Rethink the Princeton's two-pronged battle moves forward, raises cash

Late last year (and into this year), College Park development The Princeton at College Park has been engaged in a heated battle with residents of surrounding neighborhood over any number of things: density, traffic, ugliness, height. The city has so far sided with the developers (surprise!), who addressed some of the concerns with revised renderings that appeared to lower the impact of the luxury apartment development. We've covered the issue here and there and in various musings elsewhere, but today the Rethink the Princeton opposition group released a statement updating the status of the two separate cases it now has against the city. What's happening? Door-to-door fundraising to pay attorneys to fight the city, that's what's happening. Also, please send more money. Here's the statement:

Armed​ ​with an experienced land-use lawyer and urban planner, a grassroots campaign to st​op and modify an oversized apartment project in the heart of College Park is headed for trial in state court early next year.

Rethink the Princeton (RTP) is a non-profit group formed by College Park residents to appeal the Orlando City Council’s approval of a 206-unit residential complex between Princeton and Smith streets near Edgewater Drive. It has already overcome several motions by the city and the project's developers to dismiss its twin appeals.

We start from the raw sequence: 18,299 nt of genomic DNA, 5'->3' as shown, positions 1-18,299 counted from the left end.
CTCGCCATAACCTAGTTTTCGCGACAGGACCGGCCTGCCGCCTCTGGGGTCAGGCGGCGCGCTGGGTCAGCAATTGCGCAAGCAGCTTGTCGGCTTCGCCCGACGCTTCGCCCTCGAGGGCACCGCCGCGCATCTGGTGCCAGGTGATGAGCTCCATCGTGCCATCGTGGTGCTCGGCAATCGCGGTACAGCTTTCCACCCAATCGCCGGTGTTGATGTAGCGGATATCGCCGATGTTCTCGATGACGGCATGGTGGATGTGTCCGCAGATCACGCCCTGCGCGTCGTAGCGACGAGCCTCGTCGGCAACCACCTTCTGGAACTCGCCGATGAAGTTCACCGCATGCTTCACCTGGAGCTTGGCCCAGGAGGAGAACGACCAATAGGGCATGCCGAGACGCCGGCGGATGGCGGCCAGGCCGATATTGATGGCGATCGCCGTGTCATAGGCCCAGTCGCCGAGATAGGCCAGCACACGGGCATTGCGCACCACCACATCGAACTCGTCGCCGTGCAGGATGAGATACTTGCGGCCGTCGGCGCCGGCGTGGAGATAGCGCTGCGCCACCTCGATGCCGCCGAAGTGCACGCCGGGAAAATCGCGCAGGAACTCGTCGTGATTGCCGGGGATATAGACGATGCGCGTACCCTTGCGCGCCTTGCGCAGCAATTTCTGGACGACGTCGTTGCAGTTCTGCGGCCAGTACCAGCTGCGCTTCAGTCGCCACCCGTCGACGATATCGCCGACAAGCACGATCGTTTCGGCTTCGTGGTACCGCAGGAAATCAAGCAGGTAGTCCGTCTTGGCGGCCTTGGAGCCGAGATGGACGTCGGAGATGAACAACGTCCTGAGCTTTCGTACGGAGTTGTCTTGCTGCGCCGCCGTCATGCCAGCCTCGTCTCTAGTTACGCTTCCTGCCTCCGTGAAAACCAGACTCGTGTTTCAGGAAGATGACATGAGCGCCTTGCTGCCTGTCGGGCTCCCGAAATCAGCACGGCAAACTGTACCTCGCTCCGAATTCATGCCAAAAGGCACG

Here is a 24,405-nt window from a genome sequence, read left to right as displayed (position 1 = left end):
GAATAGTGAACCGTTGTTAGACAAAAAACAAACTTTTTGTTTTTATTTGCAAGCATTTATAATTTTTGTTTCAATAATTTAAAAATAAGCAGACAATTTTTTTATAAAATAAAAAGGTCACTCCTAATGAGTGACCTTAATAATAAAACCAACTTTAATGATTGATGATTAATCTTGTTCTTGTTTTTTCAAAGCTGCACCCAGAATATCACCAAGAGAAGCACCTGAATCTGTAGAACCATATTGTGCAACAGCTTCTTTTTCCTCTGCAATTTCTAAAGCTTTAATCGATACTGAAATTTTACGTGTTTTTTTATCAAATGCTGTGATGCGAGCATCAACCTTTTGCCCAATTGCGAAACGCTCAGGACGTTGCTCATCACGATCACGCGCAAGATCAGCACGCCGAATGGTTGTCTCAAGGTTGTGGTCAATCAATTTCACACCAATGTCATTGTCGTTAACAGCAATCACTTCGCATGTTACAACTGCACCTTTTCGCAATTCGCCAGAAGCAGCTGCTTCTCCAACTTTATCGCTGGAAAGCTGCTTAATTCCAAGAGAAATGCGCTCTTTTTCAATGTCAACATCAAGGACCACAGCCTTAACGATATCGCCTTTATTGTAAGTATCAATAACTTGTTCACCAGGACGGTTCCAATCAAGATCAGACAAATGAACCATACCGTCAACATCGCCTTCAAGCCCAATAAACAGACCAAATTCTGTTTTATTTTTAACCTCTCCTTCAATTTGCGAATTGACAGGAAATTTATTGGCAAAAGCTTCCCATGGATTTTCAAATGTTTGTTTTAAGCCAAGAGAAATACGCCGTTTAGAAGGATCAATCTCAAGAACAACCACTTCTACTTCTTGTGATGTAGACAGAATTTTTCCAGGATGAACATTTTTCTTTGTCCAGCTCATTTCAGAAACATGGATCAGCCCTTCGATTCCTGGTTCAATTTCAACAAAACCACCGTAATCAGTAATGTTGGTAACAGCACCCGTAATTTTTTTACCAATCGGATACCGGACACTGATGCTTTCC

So far, Rethink the Princeton has raised nearly $30,000 for its legal battle, mostly from College Park residents who responded to a recent door-to-door fund-raising campaign. Reaching most of the neighborhood's 5,500 households, the average contribution has been just over $70. Now the group is seeking additional funds so its lawyer and planner can prepare for an August court hearing at which the city will attempt to have one of the group’s two cases dismissed. Depending on the outcome of that hearing, a trial is tentatively set to begin on March 14, 2016.

The group’s other case, which appeals certain actions of the City Council and Municipal Planning Board to the Fifth District Court of Appeal in Daytona Beach, is scheduled to result in a ruling sometime this summer.

"We strongly believe we have a responsibility to the College Park community to see this through," said Mary Travis, president of Rethink the Princeton. "We are on the right side of this issue, and we have the community solidly behind us. We know that because we have raised nearly $30,000, most of it from $10, $25, $50, and $100 donations."

Donations for Rethink the Princeton may be mailed to or dropped off at Sutton & Sutton (Attention: RTP); 1223 Edgewater Drive; Orlando, FL 32804.​


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